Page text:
“No one can say what a ‘result’ is in the ‘human sciences’.” (Roland Barthes)
If your theory section is about the reader’s expectations, your methods section is about your competence to address them. Indeed, you have to present yourself as someone who is qualified to challenge your reader’s expectations of your research object. This will be the main point of my talk this afternoon in the Craft of Research Series (or “Weekly Wednesdays” as we’re starting to call them internally). The talks are directed at students who are working on their year-end research projects and I’m rather encouraged by the turnout. It gives me a chance to talk about things that I normally pass over rather quickly in my “How to Write” and “How to Structure a Research Paper” lectures. Today, for example, I get a chance to go into some depth about the difference between “methods” and “methodology” as well as “experience” and “empirical data”. I’ll also get a chance to discuss the ethical implications and limitations of your methodological choices. As ever, you decide how to write by considering who you’re writing for: a serious, engaged and intelligent peer.
Think of your method as what you do to learn about the world, and think of methodology as a way of holding you accountable. “Method” comes from the Greek word hodos for “way or manner” and, more literally, “path”. The suffix “-logy” indicates some sort of “discourse” about (or “account” of) why you did things the way you did (a methodology is a “doctrine of method”). Where exactly did you go to look for answers to your research question? What did you look at? When and how long did you observe? How many people did you talk to? Did you survey them or interview them? What questions did you ask them? Or did you draw on census, polling, or financial data? How did you decide which data to include and which to exclude? Notice that all these are questions of “method” and are answered straightforwardly and factually. At the end of the day, you just have to be honest about what you did. The methodological question is: why did you do it that way? And here you will be invoking the methods literature, including handbooks and the papers you found in your review of the literature. The trick here is to demonstrate an awareness of what might go wrong–sources of error–more specifically, you must anticipate what your reader thinks might go wrong.
Your methods section, then, should be centered on what you actually did to collect and organize your data. But what is data? Here again, we can go back to the Greek roots of the word: the “given”, “in classical use originally ‘a fact given as the basis for calculation in mathematical problems.'” Today, we generalize beyond mathematics and take data to consist of facts given as the basis for any analysis. Notice the difference between this and, say, a fact derived from an analysis, i.e., a fact that is not the basis of something but is, rather, based on something. Both are facts, but what counts as “data” depends on what happens in your analysis. We can say that what is “given” to us can be “taken for granted” in the analysis. What the people you study think or believe will come out as a result of your analysis; but what they said (in an interview or response to a survey) will be a fact that is given to us as analysts. The purpose of your methods section is to give you the basis, if you will, to let the you take your data for granted in this way. That means describing how you collected it in a way that lets your reader trust it.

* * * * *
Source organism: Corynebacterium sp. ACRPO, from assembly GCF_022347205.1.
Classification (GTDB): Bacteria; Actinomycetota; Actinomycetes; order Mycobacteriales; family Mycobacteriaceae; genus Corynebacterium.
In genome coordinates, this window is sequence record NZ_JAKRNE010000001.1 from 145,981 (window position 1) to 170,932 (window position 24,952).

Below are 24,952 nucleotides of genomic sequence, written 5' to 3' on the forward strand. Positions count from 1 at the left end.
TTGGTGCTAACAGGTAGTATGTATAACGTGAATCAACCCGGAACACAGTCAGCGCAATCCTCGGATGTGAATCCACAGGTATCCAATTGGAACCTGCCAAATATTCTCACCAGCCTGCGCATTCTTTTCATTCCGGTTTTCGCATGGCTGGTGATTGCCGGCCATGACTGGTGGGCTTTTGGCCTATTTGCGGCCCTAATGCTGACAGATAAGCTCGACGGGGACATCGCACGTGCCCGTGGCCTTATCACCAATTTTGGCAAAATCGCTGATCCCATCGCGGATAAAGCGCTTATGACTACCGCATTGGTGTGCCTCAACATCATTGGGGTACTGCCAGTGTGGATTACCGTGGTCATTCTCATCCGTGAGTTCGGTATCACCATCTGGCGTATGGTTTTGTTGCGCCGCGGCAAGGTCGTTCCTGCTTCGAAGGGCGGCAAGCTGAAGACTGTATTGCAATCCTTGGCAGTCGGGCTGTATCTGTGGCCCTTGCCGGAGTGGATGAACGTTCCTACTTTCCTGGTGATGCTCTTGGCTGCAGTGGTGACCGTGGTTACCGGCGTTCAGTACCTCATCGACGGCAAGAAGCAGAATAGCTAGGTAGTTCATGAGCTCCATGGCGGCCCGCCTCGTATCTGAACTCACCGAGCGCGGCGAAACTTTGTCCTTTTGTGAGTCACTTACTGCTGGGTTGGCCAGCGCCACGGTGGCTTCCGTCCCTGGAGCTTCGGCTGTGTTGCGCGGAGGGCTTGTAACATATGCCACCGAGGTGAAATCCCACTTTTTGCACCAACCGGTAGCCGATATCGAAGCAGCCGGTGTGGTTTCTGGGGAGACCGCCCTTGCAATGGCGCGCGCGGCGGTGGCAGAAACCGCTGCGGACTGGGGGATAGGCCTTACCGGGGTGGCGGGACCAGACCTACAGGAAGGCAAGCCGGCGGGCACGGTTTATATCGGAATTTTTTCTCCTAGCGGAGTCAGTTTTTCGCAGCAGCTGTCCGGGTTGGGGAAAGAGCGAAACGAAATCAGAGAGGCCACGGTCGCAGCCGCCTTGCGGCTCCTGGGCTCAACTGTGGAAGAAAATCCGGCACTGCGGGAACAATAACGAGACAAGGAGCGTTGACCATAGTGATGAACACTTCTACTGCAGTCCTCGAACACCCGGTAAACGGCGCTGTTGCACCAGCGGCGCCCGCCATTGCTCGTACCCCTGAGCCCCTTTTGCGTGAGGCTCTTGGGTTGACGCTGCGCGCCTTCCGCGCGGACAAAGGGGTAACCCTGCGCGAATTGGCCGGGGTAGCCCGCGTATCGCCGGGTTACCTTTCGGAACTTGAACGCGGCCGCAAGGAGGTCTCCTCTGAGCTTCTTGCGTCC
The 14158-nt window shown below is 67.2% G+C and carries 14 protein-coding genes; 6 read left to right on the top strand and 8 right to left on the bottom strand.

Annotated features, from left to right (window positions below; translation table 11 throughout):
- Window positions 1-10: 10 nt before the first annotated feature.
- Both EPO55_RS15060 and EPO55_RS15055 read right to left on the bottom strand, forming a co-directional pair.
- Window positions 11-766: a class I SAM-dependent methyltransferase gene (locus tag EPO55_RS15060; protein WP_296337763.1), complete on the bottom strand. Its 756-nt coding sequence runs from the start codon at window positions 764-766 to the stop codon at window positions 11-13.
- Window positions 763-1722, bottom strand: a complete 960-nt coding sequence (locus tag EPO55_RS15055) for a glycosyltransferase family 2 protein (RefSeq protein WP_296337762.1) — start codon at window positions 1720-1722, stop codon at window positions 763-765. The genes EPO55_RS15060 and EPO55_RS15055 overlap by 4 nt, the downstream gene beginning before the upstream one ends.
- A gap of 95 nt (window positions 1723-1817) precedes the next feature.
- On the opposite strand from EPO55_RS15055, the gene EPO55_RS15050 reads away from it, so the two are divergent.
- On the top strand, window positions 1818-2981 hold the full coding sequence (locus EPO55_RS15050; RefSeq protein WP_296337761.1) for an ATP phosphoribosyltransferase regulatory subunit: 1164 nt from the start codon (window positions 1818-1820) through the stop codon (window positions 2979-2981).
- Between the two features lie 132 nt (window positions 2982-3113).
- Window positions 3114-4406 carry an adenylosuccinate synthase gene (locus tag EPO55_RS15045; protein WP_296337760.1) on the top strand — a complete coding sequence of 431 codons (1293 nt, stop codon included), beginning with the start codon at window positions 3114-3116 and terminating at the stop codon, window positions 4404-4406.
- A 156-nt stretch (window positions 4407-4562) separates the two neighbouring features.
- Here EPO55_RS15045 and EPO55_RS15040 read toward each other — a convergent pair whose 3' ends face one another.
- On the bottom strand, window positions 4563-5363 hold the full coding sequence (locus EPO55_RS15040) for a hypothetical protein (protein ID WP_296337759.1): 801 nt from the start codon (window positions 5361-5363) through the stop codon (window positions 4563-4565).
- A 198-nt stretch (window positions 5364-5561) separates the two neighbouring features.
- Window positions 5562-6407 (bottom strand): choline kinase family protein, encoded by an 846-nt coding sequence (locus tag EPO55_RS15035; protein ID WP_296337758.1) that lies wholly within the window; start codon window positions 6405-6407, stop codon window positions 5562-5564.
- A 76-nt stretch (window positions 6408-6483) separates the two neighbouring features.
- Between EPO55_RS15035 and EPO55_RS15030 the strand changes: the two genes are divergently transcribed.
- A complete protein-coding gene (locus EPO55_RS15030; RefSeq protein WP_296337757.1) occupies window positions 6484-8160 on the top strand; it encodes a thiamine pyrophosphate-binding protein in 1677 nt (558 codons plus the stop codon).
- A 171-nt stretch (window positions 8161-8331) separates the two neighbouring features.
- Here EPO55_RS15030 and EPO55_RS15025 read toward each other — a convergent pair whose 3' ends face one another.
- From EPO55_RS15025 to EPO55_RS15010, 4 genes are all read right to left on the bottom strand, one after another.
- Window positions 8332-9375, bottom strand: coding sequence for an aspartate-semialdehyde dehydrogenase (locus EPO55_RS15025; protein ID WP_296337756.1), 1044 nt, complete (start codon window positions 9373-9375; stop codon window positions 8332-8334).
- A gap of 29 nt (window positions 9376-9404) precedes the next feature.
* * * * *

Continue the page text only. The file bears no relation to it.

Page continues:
This sets up an essential rhetorical tension in your methods section. On the one hand, you want to present your approach to data collection in the most persuasive way possible. On the other, you must be honest about what you did. If you say you sent out a thousand surveys that may impress your reader. But if you only sent out a hundred, you’re lying. Likewise, if you say, truthfully, that you sent out a thousand surveys, and report, truthfully, that 80% of respondents were satisfied with their work load, you are obligated to report, just as truthfully, the, let’s say, 48% non-response rate. Otherwise your reader may be mislead into thinking that 800 people said they were satisfied. Of course, careful readers (with high methodological standards) will have noticed you left out the non-response rate. They will find your data less trustworthy, less credible. They won’t be able to take them as “given”. In an important sense, you haven’t “given” them what they need.
(There are lots of other ethical issues to consider. Does your method respect your respondents privacy? Did you secure informed consent where necessary? But I think I’ll need to take those up in a post of their own.)
The important thing is to make sure that the reader gets a good sense of both the potential and the limitations of your data. Whatever conclusions you’re going to reach, you need to make sure that the data you have gathered provides a plausible basis for them. And you have to show your reader that you understand your own limitations. (This is why I always recommend including the “limitations” in your methods section, not saving them for your discussion.) You demonstrate a working understanding of the difference between your personal experiences (planning your research, calling up subjects, travelling to their places of work, setting up the recorder) and the empirical data that this produces if you do it right, i.e., according to the standards that govern your field. If your theory section made a spectacle, let’s say, of your “disciplined imagination”, your goal in the methods section is to persuade your reader that you also have a disciplined sensibility. You look at the world in an orderly and reliable way. As your reader would. In fact, if the reader wanted to, they could see almost exactly what you have seen, simply by following your instructions, and doing as you did.